Representative Derek Kilmer announced that he helped secure over $12.5 million to support Washington’s public schools, roads, and other municipal services through the U.S. Department of Agriculture’s Secure Rural Schools (SRS) program.
“For more than 100 years, the federal government has recognized the financial stresses facing rural communities – particularly areas with federal forests. That’s why I’ve continued to push for full funding of the Secure Rural Schools program, which provides federal support for rural communities – funding schools, law enforcement, and essential county services like public health programs,” said Rep. Kilmer. “I’m proud to have helped secure new federal funding for communities throughout our region.”
“The Secure Rural Schools program is one of many ways the Forest Service supports rural communities as a good neighbor,” said USDA Forest Service Chief Vicki Christiansen. “This support is part of USDA’s ongoing commitment to work hand-in-hand with community leaders and to provide vital economic relief to local communities.”
Beginning in 1908, the Secure Rural Schools program allowed the Forest Service to share 25% of its revenues from timber sales, mineral leases, livestock grazing, recreation fees, and other sources with counties in and around national forests. By the 1980s, largely because of diminished timber sales volume, Forest Service revenues from these sources began to decline.
The Secure Rural Schools and Community Self-Determination Act of 2000 replaced the revenue sharing model with a guaranteed level of payments, giving forest-dependent rural communities a more reliable set of funding, while protecting forest resources that provide clean water, recreation opportunities and other benefits. As a member of the Appropriations Committee’s Interior Subcommittee, Rep. Kilmer fought to ensure this program was reauthorized for fiscal years 2019 and 2020 by the Further Consolidated Appropriations Act of 2020. As the representative for the sixth district, Rep. Kilmer has consistently advocated for long-term reauthorization of the SRS program and fought for increased funding as a member of the Appropriations Committee.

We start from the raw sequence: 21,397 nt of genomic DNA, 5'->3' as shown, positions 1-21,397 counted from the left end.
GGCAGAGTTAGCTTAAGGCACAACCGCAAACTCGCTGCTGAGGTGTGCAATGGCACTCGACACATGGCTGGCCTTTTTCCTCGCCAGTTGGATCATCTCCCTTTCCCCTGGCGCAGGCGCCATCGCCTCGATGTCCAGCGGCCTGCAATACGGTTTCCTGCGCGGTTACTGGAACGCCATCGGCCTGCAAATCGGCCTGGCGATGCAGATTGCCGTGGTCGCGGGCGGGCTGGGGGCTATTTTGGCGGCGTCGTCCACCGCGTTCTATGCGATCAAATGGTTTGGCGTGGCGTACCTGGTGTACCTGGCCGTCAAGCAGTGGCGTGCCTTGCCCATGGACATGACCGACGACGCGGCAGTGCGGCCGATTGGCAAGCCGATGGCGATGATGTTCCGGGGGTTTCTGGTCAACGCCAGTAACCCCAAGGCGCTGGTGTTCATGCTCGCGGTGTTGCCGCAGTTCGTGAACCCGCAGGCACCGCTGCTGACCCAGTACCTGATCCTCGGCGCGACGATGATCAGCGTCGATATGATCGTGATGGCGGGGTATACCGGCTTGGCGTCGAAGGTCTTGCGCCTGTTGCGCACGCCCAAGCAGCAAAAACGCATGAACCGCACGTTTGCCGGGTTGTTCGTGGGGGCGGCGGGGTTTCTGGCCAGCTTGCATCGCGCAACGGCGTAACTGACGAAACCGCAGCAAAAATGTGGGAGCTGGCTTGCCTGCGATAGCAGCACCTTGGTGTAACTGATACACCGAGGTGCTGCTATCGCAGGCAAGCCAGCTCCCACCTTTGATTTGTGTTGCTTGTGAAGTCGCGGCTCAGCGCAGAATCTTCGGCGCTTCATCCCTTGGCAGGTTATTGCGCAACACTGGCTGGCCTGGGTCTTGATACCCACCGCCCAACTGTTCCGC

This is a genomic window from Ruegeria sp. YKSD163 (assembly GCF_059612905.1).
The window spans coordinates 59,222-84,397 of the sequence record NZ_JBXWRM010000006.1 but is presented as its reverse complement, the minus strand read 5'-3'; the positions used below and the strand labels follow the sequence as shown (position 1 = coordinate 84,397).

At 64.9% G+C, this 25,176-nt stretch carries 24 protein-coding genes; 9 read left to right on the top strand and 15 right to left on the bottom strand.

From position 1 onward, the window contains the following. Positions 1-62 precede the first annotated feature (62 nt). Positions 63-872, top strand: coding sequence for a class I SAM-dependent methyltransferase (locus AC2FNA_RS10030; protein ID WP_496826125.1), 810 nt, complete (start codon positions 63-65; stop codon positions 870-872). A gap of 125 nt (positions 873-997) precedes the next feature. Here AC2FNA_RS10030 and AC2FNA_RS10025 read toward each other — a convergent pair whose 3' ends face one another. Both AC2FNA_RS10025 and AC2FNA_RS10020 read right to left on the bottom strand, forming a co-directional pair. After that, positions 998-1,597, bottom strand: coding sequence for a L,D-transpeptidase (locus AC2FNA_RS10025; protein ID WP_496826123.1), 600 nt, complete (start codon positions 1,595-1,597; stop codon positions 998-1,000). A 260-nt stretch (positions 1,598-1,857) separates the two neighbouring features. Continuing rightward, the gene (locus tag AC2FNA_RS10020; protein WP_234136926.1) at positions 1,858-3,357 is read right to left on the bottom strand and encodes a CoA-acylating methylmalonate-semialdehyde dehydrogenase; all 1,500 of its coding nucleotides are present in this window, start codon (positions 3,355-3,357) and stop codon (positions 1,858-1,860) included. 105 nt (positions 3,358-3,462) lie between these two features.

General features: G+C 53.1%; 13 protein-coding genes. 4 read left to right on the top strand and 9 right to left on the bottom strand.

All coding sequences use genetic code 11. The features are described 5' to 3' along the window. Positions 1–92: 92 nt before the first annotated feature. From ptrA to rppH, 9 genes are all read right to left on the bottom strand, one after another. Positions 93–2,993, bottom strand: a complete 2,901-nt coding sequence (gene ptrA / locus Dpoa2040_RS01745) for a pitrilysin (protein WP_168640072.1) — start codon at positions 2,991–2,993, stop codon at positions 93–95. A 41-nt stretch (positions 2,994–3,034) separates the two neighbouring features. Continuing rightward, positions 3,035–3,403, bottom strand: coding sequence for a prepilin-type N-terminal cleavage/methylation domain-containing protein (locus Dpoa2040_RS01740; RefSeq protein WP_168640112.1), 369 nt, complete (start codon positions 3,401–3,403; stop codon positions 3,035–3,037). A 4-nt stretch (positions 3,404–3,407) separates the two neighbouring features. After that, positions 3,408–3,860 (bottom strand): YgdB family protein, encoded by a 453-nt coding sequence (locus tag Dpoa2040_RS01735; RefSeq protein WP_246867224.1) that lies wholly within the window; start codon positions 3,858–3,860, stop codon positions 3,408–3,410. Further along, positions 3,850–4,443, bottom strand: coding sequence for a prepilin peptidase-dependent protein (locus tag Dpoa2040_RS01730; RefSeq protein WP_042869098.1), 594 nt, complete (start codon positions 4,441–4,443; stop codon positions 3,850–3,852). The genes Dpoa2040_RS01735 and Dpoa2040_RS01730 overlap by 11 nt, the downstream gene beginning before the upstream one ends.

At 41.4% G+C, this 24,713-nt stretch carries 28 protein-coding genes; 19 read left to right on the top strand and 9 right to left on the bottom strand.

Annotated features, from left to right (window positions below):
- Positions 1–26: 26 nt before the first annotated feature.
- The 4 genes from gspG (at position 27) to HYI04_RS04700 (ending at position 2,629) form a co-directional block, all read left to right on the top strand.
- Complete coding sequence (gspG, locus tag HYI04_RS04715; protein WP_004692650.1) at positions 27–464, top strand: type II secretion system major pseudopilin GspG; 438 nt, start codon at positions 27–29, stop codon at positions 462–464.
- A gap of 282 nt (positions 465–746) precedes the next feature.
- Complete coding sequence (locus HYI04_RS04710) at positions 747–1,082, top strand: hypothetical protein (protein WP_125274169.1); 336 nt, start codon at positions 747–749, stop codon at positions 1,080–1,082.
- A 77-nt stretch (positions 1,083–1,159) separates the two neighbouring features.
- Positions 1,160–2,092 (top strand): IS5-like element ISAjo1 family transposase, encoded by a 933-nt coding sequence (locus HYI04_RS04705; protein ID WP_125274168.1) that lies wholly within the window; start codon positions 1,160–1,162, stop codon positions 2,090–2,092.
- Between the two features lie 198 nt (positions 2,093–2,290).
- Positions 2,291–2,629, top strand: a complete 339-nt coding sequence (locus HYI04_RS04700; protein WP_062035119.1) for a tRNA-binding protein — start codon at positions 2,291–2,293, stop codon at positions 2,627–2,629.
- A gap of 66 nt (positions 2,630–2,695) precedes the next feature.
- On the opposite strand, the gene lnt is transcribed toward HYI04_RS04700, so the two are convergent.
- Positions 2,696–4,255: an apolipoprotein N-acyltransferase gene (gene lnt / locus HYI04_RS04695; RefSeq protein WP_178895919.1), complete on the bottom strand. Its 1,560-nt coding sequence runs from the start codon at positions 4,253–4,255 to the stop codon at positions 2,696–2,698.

Over the past 10 years, the Forest Service has distributed more than $2.3 billion through the Secure Rural Schools program. SRS payment amounts are determined by a number of factors set in the law, including acres of federal land within an eligible county, an income adjustment based on the per capita personal income for each county, and the 5% reduction in the overall payments each year.
For Grays Harb0r, this meant $243,259.95 in payments in 2020.
A breakdown of funding by state and county is available on the Forest Service website.
In addition to payments for schools and roads, the Secure Rural Schools program supports Firewise Communities programs, reimburses counties for emergency services on national forests, and funds development of community wildfire protection plans.